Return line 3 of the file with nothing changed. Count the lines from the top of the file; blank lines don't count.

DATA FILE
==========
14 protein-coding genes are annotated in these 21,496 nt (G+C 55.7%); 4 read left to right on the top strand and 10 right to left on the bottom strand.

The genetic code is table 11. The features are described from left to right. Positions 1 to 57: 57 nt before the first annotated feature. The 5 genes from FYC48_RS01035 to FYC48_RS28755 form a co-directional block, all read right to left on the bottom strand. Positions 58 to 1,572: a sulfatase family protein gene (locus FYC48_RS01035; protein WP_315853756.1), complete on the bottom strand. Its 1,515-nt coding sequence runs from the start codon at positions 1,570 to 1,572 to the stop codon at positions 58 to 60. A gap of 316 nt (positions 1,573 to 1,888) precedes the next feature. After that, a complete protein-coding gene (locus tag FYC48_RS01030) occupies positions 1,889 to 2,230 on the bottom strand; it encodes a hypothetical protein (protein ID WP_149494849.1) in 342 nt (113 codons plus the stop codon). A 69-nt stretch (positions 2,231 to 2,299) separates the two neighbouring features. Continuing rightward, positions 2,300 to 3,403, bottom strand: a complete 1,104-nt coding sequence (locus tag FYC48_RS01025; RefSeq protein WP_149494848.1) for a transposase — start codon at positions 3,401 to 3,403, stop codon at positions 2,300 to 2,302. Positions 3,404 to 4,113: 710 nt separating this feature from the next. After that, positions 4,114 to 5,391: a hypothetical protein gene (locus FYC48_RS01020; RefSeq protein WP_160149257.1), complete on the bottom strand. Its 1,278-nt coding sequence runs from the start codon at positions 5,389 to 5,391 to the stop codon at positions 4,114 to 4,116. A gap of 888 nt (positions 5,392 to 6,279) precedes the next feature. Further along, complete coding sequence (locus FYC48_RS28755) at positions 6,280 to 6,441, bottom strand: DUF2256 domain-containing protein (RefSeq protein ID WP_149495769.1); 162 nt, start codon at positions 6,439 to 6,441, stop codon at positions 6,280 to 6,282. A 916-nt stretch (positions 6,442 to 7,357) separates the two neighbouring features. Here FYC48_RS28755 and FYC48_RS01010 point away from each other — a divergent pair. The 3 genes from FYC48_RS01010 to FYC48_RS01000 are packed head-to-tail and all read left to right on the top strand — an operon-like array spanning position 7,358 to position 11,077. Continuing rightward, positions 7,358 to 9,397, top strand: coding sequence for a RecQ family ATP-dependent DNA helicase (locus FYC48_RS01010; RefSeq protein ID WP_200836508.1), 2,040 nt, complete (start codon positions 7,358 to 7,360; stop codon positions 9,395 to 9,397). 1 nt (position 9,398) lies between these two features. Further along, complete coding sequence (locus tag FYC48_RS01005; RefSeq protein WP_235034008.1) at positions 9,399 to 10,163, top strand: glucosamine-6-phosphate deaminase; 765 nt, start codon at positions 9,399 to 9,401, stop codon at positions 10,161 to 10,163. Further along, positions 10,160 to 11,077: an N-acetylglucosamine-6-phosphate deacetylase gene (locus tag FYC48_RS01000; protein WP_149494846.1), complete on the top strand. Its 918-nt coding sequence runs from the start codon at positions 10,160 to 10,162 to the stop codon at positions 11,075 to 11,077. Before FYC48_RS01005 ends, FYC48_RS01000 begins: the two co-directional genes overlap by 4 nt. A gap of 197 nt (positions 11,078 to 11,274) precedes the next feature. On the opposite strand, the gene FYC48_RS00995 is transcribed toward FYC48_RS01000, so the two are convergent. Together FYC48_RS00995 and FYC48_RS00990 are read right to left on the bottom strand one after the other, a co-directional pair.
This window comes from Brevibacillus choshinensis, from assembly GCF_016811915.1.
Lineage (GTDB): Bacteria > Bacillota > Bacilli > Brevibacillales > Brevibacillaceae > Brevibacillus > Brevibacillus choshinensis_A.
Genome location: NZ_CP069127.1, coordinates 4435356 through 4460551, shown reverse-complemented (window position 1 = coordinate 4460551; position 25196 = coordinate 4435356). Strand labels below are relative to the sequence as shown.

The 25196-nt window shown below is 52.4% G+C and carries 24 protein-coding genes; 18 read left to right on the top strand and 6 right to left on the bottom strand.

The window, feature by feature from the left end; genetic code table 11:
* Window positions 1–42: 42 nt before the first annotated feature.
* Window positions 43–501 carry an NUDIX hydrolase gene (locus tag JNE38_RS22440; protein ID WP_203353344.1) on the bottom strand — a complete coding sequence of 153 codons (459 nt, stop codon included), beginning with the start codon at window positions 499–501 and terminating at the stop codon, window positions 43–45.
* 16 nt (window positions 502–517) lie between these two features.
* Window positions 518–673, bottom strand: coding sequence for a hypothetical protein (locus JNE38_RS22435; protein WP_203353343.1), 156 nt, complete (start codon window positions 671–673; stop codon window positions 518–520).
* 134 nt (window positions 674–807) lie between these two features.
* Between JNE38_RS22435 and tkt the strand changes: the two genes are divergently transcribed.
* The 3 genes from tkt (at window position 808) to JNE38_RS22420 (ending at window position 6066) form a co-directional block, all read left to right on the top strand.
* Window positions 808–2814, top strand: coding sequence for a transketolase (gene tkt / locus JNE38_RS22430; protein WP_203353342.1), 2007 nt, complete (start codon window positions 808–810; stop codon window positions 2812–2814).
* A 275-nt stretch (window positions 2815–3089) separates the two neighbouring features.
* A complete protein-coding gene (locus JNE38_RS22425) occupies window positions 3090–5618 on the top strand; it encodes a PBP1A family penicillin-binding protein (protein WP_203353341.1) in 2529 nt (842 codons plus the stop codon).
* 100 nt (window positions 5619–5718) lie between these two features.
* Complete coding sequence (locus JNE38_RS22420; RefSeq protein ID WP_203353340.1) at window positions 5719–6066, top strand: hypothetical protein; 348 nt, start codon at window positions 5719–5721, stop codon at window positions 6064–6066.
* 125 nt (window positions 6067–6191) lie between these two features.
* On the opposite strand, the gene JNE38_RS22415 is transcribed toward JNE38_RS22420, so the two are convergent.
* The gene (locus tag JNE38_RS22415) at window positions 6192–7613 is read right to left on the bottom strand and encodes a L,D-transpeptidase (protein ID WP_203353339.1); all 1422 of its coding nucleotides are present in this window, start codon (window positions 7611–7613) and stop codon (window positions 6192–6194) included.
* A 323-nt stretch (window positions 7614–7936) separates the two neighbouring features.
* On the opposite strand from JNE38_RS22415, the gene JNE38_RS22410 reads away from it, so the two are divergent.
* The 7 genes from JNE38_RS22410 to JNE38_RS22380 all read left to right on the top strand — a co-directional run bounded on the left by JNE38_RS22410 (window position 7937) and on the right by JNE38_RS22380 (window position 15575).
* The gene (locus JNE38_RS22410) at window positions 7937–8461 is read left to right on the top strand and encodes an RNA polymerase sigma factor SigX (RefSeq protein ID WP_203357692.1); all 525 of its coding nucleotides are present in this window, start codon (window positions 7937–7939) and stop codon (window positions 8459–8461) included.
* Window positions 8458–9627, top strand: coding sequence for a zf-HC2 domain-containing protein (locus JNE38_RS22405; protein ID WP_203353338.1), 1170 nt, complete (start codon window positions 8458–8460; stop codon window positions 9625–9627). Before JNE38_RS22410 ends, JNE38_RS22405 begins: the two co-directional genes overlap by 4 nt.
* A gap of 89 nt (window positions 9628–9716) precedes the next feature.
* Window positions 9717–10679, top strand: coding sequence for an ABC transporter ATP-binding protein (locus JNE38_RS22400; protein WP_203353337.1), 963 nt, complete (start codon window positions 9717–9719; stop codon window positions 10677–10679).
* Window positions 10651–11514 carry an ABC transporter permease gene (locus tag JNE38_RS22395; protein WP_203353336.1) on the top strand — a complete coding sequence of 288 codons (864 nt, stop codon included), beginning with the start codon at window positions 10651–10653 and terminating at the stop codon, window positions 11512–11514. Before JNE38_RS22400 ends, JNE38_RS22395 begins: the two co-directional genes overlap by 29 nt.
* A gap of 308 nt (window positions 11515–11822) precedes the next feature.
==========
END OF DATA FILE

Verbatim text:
This window comes from Brevibacillus choshinensis, from assembly GCF_016811915.1.